“And Ruth said, Intreat me not to leave thee,
or to return from following after thee:
for whither thou goest, I will go; and where thou lodgest, I will lodge:
thy people shall be my people, and thy God my God:
Where thou diest, will I die, and there will I be buried:
the LORD do so to me, and more also, if ought but death part thee and me.”
~ Ruth 1:16-17
Typically, when we want to understand a term, we go to the dictionary to look it up. If we are particularly studious, we may go to an encyclopedia, or some other source, to investigate the etymology of the word. We may also study its usage, trying to determine the various inflections and nuances associated with its meaning.
However, God does not speak to us this way. He did not give us a dictionary or encyclopedia for us to understand what He requires of us. God spoke to us and gave us His Word—His Son, a Person. “In the beginning was the Word, and the Word was with God, and the Word was God . . . And the Word was made flesh, and dwelt among us, (and we beheld his glory, the glory as of the only begotten of the Father,) full of grace and truth” (John 1:1, 14). “God, who at sundry times and in divers manners spake in time past unto the fathers by the prophets, Hath in these last days spoken unto us by his Son, whom he hath appointed heir of all things, by whom also he made the worlds” (Hebrews 1:1-2). God spoke to us in and through a person, meaning His Word is personal and narrative.
Christ was the greatest narrative theologian ever. He taught with authority through parables and illustration and “Never man spake like this man” (John 7:46). His words were simple, yet profound. He did not speak to His disciples like a Calculus professor lecturing his students on the proofs and corollaries of The Mean Value Theorem. He rather spoke in simple terms, illustrating what “The kingdom of heaven is like” (Matthew 13:31).
A good example of the way God speaks to us is in Hebrews 11. The chapter does begin with a description of faith abstractly, but the substance of the chapter is spent on illustrating what faith is and does. The life of faith is there seen worked out in the real lives of God’s people. It is a moving and compelling picture that climaxes with martyrs of whom the world was not worthy and then proceeds to tell us, in light of all this, to run the race.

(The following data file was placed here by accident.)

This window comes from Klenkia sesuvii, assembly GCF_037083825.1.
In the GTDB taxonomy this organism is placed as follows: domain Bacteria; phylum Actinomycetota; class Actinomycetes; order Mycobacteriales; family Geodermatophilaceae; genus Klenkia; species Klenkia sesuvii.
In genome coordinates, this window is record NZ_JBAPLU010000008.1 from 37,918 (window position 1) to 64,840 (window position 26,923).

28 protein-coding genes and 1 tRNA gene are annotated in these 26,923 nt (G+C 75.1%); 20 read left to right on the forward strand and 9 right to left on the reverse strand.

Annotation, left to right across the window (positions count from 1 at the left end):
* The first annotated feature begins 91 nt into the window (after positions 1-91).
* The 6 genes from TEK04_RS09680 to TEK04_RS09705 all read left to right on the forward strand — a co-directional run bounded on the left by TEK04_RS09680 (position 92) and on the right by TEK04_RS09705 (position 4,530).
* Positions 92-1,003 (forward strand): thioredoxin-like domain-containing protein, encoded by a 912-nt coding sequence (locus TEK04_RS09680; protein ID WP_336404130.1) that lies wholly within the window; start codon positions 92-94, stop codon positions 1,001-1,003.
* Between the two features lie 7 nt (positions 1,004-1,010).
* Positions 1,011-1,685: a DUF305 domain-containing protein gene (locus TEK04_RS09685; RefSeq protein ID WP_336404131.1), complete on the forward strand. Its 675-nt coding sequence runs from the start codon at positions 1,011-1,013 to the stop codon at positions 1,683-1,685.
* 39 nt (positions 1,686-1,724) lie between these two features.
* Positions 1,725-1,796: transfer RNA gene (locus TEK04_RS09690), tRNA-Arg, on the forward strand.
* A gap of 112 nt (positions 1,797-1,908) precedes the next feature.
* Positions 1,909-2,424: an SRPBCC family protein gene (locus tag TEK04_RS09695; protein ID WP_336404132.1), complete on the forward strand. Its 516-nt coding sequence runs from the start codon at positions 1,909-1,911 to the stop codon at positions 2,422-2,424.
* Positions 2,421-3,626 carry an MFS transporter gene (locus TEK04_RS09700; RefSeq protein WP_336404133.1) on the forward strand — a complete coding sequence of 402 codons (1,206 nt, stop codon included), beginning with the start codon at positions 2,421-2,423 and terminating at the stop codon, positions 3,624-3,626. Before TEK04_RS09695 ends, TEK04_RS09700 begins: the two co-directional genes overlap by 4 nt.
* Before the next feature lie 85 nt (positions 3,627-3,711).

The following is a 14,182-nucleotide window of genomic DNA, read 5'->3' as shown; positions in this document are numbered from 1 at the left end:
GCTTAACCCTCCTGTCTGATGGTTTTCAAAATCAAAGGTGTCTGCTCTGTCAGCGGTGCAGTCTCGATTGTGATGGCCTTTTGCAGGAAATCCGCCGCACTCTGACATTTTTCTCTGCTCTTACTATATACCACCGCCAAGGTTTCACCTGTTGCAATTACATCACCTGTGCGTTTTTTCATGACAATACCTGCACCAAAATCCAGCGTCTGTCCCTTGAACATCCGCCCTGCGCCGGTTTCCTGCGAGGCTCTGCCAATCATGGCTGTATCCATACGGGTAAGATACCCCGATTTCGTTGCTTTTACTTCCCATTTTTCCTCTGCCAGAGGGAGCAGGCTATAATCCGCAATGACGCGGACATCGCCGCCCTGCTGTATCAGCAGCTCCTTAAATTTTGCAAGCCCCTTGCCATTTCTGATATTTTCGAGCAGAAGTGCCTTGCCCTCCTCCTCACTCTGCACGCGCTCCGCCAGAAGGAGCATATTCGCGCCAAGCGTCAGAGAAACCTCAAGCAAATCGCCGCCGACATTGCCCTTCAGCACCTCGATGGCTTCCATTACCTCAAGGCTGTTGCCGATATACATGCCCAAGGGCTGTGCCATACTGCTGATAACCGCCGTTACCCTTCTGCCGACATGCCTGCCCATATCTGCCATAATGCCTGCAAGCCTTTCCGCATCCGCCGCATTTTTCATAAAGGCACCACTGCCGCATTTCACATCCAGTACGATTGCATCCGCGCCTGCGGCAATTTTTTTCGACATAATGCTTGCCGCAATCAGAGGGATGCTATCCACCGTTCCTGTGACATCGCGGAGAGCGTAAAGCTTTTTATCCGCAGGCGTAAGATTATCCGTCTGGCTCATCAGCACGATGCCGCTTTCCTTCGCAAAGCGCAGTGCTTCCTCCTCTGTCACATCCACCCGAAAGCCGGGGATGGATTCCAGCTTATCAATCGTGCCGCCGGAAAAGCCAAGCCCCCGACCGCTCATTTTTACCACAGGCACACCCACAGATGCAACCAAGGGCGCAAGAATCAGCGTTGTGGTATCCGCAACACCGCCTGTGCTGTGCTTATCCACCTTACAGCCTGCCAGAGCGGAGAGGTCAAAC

What does this have to do with our text? Before us is a passionate, moving illustration of biblical repentance. This occurs in the real world in the real life of Ruth the Moabitess. It is a striking and compelling example of repentance, explaining to us what no dictionary could convey by simply defining the term.
Ruth’s repentance was on this wise. A certain woman named Naomi dwelt in Bethlehem Judah with her husband Elimelech and their two sons. They enjoyed modest riches and reputation in their homeland. A famine arose that affected their lifestyle and they removed to Moab, only for a time of course until things became better in their own land.
Moab wasn’t nearly as bad as they imagined and they got along well until disaster struck. Elimelech died leaving Naomi and their two sons in the land of the pagans. This was a grief to Naomi, but the pagans were friendly and likable and she enjoyed her standard of living there enough to continue.
Her sons were growing into men and as such were wont to be married. They found a couple of lovely pagan girls, Orpah and Ruth, and soon were settled down. It would not do for these girls to remain amongst their pagan families, so they left them for the Israelites and dwelt on the fringe of Moab for some ten years in domestic bliss.